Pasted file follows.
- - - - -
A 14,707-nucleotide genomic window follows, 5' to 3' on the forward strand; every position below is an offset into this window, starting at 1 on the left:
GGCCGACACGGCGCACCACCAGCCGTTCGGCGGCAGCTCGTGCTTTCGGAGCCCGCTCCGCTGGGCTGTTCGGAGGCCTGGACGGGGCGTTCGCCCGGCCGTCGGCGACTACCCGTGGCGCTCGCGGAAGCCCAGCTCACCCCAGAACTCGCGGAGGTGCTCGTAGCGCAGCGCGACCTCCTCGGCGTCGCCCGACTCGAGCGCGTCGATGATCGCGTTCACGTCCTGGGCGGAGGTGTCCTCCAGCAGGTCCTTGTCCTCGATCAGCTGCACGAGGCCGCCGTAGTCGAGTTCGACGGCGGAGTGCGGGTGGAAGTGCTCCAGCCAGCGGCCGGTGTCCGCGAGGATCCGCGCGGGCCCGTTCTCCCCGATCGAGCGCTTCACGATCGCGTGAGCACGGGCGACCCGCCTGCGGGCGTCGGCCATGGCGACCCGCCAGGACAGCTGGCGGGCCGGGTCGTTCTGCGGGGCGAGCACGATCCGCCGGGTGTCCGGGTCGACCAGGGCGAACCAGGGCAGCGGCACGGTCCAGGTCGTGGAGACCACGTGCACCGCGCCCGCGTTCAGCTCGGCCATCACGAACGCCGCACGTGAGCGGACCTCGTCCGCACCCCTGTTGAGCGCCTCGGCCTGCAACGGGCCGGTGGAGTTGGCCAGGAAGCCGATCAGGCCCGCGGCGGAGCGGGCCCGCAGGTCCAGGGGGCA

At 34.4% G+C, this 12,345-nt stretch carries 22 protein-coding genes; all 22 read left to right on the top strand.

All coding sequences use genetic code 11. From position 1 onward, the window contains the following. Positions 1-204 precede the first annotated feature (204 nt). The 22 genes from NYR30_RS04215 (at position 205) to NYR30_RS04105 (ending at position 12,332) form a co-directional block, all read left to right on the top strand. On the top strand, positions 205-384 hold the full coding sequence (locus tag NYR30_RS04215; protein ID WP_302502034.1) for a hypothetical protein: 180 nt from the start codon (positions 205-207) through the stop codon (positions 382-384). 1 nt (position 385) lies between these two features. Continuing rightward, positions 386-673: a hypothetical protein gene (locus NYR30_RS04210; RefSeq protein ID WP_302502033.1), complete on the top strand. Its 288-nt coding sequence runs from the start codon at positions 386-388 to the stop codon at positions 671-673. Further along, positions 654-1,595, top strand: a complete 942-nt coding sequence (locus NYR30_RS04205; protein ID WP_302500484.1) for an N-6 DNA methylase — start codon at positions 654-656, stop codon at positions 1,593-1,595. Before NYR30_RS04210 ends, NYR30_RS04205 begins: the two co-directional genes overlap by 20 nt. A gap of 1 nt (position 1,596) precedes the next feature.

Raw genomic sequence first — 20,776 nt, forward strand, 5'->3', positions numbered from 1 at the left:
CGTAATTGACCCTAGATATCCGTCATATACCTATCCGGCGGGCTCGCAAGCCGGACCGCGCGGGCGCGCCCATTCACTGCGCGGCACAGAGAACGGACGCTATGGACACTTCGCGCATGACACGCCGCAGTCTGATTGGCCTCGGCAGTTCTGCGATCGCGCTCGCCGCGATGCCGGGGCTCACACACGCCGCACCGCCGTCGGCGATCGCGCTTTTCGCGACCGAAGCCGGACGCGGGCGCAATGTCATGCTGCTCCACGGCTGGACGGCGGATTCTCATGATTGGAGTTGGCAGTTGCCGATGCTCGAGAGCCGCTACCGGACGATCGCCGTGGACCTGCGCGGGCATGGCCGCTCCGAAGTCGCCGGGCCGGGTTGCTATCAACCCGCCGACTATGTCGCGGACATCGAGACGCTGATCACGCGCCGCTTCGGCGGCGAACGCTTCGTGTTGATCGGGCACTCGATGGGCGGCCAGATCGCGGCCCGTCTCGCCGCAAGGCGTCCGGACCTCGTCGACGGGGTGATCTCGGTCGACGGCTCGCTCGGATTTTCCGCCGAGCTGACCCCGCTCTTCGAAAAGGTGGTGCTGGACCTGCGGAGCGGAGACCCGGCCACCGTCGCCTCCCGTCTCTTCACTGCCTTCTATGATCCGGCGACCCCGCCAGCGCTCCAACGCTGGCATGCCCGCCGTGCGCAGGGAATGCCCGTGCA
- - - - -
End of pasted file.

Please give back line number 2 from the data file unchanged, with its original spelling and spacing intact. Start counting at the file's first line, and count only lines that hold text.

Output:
GGCCGACACGGCGCACCACCAGCCGTTCGGCGGCAGCTCGTGCTTTCGGAGCCCGCTCCGCTGGGCTGTTCGGAGGCCTGGACGGGGCGTTCGCCCGGCCGTCGGCGACTACCCGTGGCGCTCGCGGAAGCCCAGCTCACCCCAGAACTCGCGGAGGTGCTCGTAGCGCAGCGCGACCTCCTCGGCGTCGCCCGACTCGAGCGCGTCGATGATCGCGTTCACGTCCTGGGCGGAGGTGTCCTCCAGCAGGTCCTTGTCCTCGATCAGCTGCACGAGGCCGCCGTAGTCGAGTTCGACGGCGGAGTGCGGGTGGAAGTGCTCCAGCCAGCGGCCGGTGTCCGCGAGGATCCGCGCGGGCCCGTTCTCCCCGATCGAGCGCTTCACGATCGCGTGAGCACGGGCGACCCGCCTGCGGGCGTCGGCCATGGCGACCCGCCAGGACAGCTGGCGGGCCGGGTCGTTCTGCGGGGCGAGCACGATCCGCCGGGTGTCCGGGTCGACCAGGGCGAACCAGGGCAGCGGCACGGTCCAGGTCGTGGAGACCACGTGCACCGCGCCCGCGTTCAGCTCGGCCATCACGAACGCCGCACGTGAGCGGACCTCGTCCGCACCCCTGTTGAGCGCCTCGGCCTGCAACGGGCCGGTGGAGTTGGCCAGGAAGCCGATCAGGCCCGCGGCGGAGCGGGCCCGCAGGTCCAGGGGGCA